FORT MYERS — The six Republicans vying for the District 19 congressional seat support some tenets of the Affordable Health Care Act, but vary on how to improve health-care coverage for Americans.
Health care is a major issue as the GOP contenders head to the Aug. 14 primary, when voters will choose one of the six to face a Democrat and an independent candidate in November for the seat held by Rep. Connie Mack, R-Fort Myers.
Mack is stepping down from his Southwest Florida Congressional seat after eight years in his run for U.S. Senate.
The U.S. House of Representatives candidates outlined their views three weeks after the U.S. Supreme Court, in a 5-4 decision, upheld the vast majority of President Barack Obama's health-care overhaul. The ruling came nearly 2½ years after Congress passed the Affordable Care Act, following a battle by Republicans, who voted against it and branded it "Obamacare."
The candidates all agreed on this much: Obamacare should be repealed.
Paige Kreegel, 53, a Punta Gorda physician, citrus farmer and state representative for eight years, contends that linking health care to employment keeps costs down.
"I don't think we should mess with something that already works," Kreegel said. "The real solution there is to get more people employed."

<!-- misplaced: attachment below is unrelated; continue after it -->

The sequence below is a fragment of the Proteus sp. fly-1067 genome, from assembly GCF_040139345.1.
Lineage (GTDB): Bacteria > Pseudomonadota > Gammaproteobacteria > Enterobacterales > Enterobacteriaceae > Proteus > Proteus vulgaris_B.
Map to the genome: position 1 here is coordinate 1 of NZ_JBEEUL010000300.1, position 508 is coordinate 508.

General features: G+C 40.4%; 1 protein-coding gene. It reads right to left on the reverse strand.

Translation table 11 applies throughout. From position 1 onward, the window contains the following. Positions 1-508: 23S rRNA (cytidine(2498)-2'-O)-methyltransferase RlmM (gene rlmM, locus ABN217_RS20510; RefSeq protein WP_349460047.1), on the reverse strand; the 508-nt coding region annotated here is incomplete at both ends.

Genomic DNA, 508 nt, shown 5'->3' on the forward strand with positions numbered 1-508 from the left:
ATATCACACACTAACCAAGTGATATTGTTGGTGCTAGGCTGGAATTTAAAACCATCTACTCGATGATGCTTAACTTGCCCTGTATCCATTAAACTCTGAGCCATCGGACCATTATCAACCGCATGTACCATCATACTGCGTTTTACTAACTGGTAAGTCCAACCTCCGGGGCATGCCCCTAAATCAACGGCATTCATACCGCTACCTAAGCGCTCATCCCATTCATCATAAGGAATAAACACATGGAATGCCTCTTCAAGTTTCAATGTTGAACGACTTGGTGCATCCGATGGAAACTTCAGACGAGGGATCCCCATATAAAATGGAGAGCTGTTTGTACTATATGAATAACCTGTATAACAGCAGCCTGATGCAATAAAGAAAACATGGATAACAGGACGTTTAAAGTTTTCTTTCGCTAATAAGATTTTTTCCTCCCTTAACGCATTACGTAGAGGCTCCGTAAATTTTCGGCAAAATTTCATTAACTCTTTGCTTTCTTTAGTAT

Only 12 percent to 15 percent of people in the U.S. aren't insured, he said, noting most of that percentage is illegal immigrants, young people just out of college who consider themselves "invulnerable," and those with pre-existing medical conditions. He recommended focusing on the latter and to take diagnosis into consideration.
"There are certainly going to be some government-led initiatives that will help these people," he added.
His opponents oppose linking health insurance to an employer.
Among the act's requirements is that insurance should be left to private markets and that by Jan. 1, 2014, people and businesses will be able to shop for private health coverage from competing insurers.
Chauncey Goss, 46, a fiscal policy analyst from Sanibel, points out that many workers change jobs frequently, which causes their insurers and doctors to change.
"As a result, it is difficult for doctors and patients to ever build the kind of relationship they need to focus on prevention and wellness," Goss said, adding that health insurance should start in college. "That would make it portable for the rest of their lives. When you're healthy and have preventive medicine, you will stay healthy. The insurance system has an incentive to keep you healthy."
Byron Donalds, 33, a Naples portfolio manager, maintains that if everyone purchased their own insurance, it would remove the burden from employers, cut their costs and boost the economy.
"If you want to bring down costs for all people, you need to have an innovative insurance market, like the auto insurance market," said Donalds, a tea party favorite.
Trey Radel, 36, a radio broadcaster and entrepreneur, said purchasing health care should be similar to buying auto insurance.